Search Results: "barbara kingsolver"


BOOK REVIEW

PIGS IN HEAVEN by Barbara Kingsolver
FICTION & LITERATURE
Released: June 30, 1993

"Not the truly wonderful book it might have been—characters who seem important disappear; carefully marked trails turn out to be merely picaresque, leading nowhere—but a terrific read nonetheless."
For what's hoped to be a "break-out book," a greatly gifted storyteller returns to the characters and settings of her celebrated first novel (The Bean Trees, 1987). Read full book review >

BOOK REVIEW

BUSINESS & ECONOMICS
Released: Nov. 15, 1989

"A better read would be Kingsolver's own short story 'Why I Am a Danger to the Public' (from Homeland), which needs fewer than 20 pages to present a vivid fictionalized version, including violent hostility between striking and scab families; the arrival of heavily armed State Police; evictions from company housing, etc. Provocative but limited: the makings of a few excellent magazine articles fall short as a book."
Acclaimed fiction-writer Kingsolver (The Bean Trees, 1987); Homeland and Other Stories, p. 572) worked as a journalist covering the strike against the Phelps Dodge Copper Corporation (June 1983 to about December 1985) that shook the economic and social order in several isolated Arizona towns. Read full book review >

BOOK REVIEW

HOMELAND AND OTHER STORIES by Barbara Kingsolver
FICTION & LITERATURE
Released: June 1, 1989

"No crescendos here, then, but, still, a lovely repertoire."
From the author of the well-received The Bean Trees (1987), 12 far-reaching and mostly affecting stories that seem wise in the ways of many places—from Kentucky to Arizona to the island of St. Read full book review >

BOOK REVIEW

BARBARA BUSH by Rose Blue
BIOGRAPHY
Released: June 1, 1991

"Illustrations not seen; chronology; further reading; index. (Biography. 11+)"
An entry in the ``Contemporary Women'' series pays admiring tribute to its subject: Blue and Naden cast every aspect of the First Lady's life in a glow. Read full book review >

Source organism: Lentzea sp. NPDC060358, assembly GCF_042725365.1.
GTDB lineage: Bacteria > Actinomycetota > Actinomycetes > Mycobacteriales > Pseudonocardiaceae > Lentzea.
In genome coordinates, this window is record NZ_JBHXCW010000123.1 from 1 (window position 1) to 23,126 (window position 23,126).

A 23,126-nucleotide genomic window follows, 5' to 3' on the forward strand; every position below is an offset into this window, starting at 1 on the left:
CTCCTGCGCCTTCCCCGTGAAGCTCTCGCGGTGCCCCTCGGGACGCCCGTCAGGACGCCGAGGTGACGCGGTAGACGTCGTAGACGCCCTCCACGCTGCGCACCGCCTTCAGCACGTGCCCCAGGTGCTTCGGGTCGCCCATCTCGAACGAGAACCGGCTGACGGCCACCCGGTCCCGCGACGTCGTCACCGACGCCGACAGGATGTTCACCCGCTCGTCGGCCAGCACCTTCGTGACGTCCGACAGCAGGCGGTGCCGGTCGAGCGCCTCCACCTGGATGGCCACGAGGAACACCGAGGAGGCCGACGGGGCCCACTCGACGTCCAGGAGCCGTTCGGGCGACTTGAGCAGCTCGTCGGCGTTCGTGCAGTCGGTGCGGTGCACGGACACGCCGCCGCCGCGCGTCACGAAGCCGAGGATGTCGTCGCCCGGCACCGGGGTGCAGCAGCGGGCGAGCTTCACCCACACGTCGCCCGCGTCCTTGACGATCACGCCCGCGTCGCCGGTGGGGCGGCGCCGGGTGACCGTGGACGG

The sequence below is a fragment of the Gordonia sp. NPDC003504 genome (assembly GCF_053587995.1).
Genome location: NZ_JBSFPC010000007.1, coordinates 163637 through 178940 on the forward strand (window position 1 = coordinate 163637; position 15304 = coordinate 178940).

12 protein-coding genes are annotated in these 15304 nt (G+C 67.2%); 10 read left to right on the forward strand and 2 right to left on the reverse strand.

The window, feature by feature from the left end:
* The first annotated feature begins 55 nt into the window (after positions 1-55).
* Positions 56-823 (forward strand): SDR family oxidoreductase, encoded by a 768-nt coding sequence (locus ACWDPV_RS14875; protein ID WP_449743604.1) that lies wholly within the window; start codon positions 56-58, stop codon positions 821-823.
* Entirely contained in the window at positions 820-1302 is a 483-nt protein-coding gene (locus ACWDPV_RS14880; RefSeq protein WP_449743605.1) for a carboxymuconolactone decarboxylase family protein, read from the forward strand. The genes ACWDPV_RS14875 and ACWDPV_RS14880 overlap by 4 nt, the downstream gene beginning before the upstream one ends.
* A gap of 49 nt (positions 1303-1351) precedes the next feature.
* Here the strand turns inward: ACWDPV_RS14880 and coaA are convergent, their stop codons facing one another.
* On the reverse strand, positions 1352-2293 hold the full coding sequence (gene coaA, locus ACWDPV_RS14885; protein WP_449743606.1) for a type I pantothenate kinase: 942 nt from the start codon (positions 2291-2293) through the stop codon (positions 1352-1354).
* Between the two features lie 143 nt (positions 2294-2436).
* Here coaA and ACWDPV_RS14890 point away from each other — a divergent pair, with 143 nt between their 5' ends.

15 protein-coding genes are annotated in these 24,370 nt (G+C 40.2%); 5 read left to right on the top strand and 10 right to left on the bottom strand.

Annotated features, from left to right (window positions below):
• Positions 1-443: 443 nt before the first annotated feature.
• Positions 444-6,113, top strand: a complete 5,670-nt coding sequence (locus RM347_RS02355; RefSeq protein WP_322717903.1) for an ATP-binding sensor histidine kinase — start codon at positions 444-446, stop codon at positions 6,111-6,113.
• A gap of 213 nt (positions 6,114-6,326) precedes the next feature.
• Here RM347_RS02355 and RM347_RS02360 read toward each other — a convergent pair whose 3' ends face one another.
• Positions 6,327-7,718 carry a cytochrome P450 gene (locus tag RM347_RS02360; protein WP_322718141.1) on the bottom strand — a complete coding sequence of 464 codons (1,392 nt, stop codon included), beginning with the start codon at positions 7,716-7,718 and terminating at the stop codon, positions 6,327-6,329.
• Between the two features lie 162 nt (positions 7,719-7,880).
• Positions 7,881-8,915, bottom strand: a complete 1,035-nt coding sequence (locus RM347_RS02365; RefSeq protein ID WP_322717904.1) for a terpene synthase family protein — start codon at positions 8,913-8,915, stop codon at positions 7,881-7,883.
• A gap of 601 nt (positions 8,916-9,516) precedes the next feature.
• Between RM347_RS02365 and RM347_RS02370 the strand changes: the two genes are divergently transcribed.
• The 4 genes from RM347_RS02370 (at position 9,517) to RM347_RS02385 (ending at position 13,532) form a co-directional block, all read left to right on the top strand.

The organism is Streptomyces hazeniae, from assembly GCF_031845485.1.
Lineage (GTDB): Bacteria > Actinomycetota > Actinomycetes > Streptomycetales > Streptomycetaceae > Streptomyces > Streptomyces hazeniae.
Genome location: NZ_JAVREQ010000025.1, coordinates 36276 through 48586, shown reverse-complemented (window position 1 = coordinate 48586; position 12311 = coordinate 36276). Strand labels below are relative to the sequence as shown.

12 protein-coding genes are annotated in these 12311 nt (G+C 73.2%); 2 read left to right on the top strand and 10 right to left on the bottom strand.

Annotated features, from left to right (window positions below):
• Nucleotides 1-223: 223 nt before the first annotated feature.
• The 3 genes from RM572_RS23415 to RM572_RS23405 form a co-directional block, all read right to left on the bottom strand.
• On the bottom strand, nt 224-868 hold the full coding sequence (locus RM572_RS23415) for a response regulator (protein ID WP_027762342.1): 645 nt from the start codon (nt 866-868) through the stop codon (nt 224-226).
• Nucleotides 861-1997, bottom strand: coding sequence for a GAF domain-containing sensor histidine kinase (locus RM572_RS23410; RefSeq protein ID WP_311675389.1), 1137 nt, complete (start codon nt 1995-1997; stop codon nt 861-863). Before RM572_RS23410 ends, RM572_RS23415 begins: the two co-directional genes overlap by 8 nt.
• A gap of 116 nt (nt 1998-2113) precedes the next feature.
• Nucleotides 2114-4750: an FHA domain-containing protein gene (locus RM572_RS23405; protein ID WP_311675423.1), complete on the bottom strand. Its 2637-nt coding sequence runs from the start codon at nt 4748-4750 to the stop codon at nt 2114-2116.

BOOK REVIEW

PRODIGAL SUMMER by Barbara Kingsolver
FICTION & LITERATURE
Released: Nov. 1, 2000

"This deservedly popular writer takes risks that most of her contemporaries wouldn't touch with the proverbial ten-foot pole. Prodigal Summer is another triumphant vindication of her very distinctive art."
A complex web of human and natural struggle and interdependency is analyzed with an invigorating mixture of intelligence and warmth. Read full book review >

BOOK REVIEW

HIGH TIDE IN TUCSON by Barbara Kingsolver
ESSAYS & ANTHOLOGIES
Released: Oct. 11, 1995

"Mined selectively, however, this will reveal some beautiful gems."
In this collection of essays, novelist Kingsolver (Pigs in Heaven, 1993, etc.) displays considerable nature-writing talent, punctuated by stretches of smarmy self-reflection and hit-or-miss musings on issues ranging from biological determinism to the Gulf War. Read full book review >

BOOK REVIEW

ANIMAL DREAMS by Barbara Kingsolver
FICTION & LITERATURE
Released: Sept. 1, 1990

"A promising miss."
Kingsolver (The Bean Trees, 1987; Homeland, 1989; Holding the Line, 1989) now offers a complex but overly calculated novel—unsubtle messages set against spectacular southwestern scenery. Read full book review >

BOOK REVIEW

FLIGHT BEHAVIOR by Barbara Kingsolver
FICTION & LITERATURE
Released: Nov. 6, 2012

"One of Kingsolver's better efforts at preaching her politics and pulling heartstrings at the same time."
A young woman discovers her rural Tennessee community has been invaded by monarch butterflies in this effective tear-jerker cum environmental jeremiad from Kingsolver (The Lacuna, 2009, etc.). Read full book review >

BOOK REVIEW

THE POISONWOOD BIBLE by Barbara Kingsolver
FICTION & LITERATURE
Released: Nov. 1, 1998

"A triumph."
The first novel in five years from the ever-popular Kingsolver (Pigs in Heaven, 1993, etc.) is a large-scale saga of an American family's enlightening and disillusioning African adventure. Read full book review >

BOOK REVIEW

THE LACUNA by Barbara Kingsolver
FICTION & LITERATURE
Released: Nov. 3, 2009

"A richly satisfying portrait of Mexico gives way to a preachy, padded and predictable chronicle of Red Scare America."
Unapologetically political metafiction from Kingsolver (Prodigal Summer, 2000, etc.) about the small mistakes or gaps (lacunas) that change history. Read full book review >

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April 4, 2017
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